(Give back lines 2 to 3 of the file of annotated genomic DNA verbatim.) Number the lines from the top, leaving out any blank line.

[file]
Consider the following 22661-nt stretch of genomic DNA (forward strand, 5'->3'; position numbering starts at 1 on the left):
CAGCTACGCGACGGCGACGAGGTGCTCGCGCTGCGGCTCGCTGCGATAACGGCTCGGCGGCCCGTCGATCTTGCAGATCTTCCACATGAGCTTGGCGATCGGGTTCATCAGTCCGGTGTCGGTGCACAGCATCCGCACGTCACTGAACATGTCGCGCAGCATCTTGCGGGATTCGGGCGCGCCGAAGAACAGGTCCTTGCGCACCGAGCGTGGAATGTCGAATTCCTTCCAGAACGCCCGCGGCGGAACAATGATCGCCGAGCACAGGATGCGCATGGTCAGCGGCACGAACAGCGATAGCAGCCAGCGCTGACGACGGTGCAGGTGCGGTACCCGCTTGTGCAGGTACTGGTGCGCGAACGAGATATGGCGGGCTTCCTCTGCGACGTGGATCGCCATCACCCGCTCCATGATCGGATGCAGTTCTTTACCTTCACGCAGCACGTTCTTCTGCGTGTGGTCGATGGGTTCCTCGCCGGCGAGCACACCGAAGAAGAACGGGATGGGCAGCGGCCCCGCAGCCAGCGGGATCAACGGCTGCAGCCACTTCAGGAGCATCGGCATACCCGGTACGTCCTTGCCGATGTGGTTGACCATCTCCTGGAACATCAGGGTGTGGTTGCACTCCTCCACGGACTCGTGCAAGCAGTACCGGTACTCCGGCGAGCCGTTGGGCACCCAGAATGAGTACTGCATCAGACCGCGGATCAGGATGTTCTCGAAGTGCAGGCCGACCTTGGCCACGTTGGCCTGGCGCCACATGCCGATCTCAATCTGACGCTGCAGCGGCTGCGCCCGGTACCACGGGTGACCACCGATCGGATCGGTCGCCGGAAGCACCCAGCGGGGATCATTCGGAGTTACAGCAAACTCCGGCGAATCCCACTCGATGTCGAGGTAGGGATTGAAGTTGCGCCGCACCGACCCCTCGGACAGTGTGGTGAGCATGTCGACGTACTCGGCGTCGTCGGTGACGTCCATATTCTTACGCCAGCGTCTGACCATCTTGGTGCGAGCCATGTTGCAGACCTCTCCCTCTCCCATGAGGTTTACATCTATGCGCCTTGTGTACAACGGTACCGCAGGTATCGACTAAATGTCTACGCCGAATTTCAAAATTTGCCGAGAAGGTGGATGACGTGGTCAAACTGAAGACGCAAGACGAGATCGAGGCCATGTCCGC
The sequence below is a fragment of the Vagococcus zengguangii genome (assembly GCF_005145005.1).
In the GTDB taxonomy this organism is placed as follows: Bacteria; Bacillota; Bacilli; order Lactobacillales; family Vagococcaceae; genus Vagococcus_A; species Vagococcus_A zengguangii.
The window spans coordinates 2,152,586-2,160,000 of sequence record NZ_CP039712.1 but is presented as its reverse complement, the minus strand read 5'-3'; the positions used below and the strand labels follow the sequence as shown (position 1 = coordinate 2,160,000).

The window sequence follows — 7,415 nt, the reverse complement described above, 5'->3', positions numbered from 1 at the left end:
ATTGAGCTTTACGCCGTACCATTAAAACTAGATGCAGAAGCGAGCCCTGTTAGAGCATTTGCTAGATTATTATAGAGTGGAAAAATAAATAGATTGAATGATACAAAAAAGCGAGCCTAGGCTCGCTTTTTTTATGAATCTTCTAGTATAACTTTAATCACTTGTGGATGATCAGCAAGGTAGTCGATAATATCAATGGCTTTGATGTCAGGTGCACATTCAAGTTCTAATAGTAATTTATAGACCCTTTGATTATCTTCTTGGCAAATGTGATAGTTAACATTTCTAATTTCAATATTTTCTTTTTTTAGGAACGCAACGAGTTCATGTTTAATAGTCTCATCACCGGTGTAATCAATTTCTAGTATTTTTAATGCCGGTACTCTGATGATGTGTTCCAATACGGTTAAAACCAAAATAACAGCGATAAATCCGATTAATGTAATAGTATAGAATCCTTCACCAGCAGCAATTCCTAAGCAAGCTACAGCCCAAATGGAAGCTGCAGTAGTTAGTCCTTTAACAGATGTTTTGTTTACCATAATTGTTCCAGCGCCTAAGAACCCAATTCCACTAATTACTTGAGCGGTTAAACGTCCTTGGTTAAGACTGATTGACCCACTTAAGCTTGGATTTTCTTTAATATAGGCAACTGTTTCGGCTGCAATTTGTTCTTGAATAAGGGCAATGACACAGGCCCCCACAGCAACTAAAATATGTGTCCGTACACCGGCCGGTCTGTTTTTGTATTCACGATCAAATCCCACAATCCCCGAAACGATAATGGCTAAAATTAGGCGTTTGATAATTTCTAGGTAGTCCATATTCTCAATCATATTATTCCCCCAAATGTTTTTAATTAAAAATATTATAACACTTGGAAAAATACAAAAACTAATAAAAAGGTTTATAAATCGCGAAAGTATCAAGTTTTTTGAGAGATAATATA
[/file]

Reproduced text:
CAGCTACGCGACGGCGACGAGGTGCTCGCGCTGCGGCTCGCTGCGATAACGGCTCGGCGGCCCGTCGATCTTGCAGATCTTCCACATGAGCTTGGCGATCGGGTTCATCAGTCCGGTGTCGGTGCACAGCATCCGCACGTCACTGAACATGTCGCGCAGCATCTTGCGGGATTCGGGCGCGCCGAAGAACAGGTCCTTGCGCACCGAGCGTGGAATGTCGAATTCCTTCCAGAACGCCCGCGGCGGAACAATGATCGCCGAGCACAGGATGCGCATGGTCAGCGGCACGAACAGCGATAGCAGCCAGCGCTGACGACGGTGCAGGTGCGGTACCCGCTTGTGCAGGTACTGGTGCGCGAACGAGATATGGCGGGCTTCCTCTGCGACGTGGATCGCCATCACCCGCTCCATGATCGGATGCAGTTCTTTACCTTCACGCAGCACGTTCTTCTGCGTGTGGTCGATGGGTTCCTCGCCGGCGAGCACACCGAAGAAGAACGGGATGGGCAGCGGCCCCGCAGCCAGCGGGATCAACGGCTGCAGCCACTTCAGGAGCATCGGCATACCCGGTACGTCCTTGCCGATGTGGTTGACCATCTCCTGGAACATCAGGGTGTGGTTGCACTCCTCCACGGACTCGTGCAAGCAGTACCGGTACTCCGGCGAGCCGTTGGGCACCCAGAATGAGTACTGCATCAGACCGCGGATCAGGATGTTCTCGAAGTGCAGGCCGACCTTGGCCACGTTGGCCTGGCGCCACATGCCGATCTCAATCTGACGCTGCAGCGGCTGCGCCCGGTACCACGGGTGACCACCGATCGGATCGGTCGCCGGAAGCACCCAGCGGGGATCATTCGGAGTTACAGCAAACTCCGGCGAATCCCACTCGATGTCGAGGTAGGGATTGAAGTTGCGCCGCACCGACCCCTCGGACAGTGTGGTGAGCATGTCGACGTACTCGGCGTCGTCGGTGACGTCCATATTCTTACGCCAGCGTCTGACCATCTTGGTGCGAGCCATGTTGCAGACCTCTCCCTCTCCCATGAGGTTTACATCTATGCGCCTTGTGTACAACGGTACCGCAGGTATCGACTAAATGTCTACGCCGAATTTCAAAATTTGCCGAGAAGGTGGATGACGTGGTCAAACTGAAGACGCAAGACGAGATCGAGGCCATGTCCGC
The sequence below is a fragment of the Vagococcus zengguangii genome (assembly GCF_005145005.1).